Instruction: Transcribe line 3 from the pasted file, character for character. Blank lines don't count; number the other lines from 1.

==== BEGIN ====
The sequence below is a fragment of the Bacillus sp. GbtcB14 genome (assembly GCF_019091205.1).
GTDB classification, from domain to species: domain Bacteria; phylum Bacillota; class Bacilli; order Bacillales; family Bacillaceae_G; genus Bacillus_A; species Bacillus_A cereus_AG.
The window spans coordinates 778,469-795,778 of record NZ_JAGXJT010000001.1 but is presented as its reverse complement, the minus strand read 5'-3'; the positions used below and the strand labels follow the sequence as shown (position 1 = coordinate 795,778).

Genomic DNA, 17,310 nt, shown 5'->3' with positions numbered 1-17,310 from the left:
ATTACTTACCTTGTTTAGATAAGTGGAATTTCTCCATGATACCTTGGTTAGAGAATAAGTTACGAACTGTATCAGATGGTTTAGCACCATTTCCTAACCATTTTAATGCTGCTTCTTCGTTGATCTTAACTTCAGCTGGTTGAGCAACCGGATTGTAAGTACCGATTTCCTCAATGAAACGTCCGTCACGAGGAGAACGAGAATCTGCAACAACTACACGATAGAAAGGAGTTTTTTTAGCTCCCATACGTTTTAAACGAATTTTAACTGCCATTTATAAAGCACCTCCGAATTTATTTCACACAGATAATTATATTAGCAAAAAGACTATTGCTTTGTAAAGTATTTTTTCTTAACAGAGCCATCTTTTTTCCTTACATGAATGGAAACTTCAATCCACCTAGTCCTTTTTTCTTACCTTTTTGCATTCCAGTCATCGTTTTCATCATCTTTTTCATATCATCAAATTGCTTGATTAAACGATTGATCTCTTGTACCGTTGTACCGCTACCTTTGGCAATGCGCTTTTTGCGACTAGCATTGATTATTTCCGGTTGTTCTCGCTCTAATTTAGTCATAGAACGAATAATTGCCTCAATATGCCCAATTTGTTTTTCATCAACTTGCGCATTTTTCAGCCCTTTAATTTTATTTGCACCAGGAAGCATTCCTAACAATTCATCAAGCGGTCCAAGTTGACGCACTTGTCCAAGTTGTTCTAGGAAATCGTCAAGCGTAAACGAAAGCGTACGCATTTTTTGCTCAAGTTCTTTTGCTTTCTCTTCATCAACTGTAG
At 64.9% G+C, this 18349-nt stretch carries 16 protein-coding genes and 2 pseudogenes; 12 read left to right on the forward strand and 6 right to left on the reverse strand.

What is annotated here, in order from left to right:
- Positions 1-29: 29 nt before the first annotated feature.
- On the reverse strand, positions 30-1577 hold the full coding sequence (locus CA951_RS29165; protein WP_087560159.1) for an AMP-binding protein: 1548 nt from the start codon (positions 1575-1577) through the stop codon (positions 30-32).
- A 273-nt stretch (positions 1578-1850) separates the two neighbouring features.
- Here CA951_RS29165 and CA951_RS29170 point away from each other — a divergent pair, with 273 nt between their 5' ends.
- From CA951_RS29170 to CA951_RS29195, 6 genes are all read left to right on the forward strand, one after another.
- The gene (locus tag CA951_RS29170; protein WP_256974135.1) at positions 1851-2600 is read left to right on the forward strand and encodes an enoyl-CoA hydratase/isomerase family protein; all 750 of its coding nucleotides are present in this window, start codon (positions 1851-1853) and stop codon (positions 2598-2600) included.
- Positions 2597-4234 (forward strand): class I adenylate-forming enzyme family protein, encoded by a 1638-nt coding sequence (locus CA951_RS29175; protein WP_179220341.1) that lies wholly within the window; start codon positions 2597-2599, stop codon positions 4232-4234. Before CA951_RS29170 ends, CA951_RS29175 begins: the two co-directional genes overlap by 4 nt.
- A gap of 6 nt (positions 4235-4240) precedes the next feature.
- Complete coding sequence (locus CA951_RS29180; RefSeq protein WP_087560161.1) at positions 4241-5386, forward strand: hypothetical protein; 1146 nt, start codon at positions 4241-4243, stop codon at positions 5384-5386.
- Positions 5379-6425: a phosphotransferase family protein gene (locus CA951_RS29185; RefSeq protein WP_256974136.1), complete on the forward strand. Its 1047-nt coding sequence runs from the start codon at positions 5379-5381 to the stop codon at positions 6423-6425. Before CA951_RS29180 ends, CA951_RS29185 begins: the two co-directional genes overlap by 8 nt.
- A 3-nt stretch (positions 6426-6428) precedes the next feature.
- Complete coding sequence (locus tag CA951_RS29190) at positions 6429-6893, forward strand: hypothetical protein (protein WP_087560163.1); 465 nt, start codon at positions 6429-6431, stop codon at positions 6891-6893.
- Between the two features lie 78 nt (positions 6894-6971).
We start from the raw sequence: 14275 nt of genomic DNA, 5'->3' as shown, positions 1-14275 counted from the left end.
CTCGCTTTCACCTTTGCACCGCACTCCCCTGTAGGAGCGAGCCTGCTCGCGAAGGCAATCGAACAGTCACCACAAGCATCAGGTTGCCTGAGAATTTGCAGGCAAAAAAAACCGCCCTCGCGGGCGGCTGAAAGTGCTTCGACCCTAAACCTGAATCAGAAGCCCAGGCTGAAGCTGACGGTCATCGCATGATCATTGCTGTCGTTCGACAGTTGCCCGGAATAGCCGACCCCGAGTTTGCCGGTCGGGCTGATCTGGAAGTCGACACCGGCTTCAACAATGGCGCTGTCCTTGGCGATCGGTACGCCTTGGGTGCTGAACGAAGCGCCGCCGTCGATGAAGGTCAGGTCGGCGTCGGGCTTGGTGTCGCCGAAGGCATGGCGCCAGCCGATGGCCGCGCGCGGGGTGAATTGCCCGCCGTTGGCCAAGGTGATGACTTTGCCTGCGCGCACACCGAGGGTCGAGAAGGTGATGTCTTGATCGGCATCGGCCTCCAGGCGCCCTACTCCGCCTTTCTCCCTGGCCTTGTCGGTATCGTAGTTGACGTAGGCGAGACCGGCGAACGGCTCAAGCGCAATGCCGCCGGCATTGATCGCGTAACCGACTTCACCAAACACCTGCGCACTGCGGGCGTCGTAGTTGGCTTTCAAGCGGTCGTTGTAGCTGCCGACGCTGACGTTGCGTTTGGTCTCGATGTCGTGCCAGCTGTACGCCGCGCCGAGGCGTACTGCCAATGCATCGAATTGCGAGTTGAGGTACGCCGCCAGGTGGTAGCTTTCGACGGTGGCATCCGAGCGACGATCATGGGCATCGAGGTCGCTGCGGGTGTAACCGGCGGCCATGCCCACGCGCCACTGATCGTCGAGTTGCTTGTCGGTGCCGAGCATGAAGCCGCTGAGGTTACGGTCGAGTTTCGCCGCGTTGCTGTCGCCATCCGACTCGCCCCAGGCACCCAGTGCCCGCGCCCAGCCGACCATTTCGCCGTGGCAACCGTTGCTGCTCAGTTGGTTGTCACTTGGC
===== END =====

The window spans coordinates 778,469-795,778 of record NZ_JAGXJT010000001.1 but is presented as its reverse complement, the minus strand read 5'-3'; the positions used below and the strand labels follow the sequence as shown (position 1 = coordinate 795,778).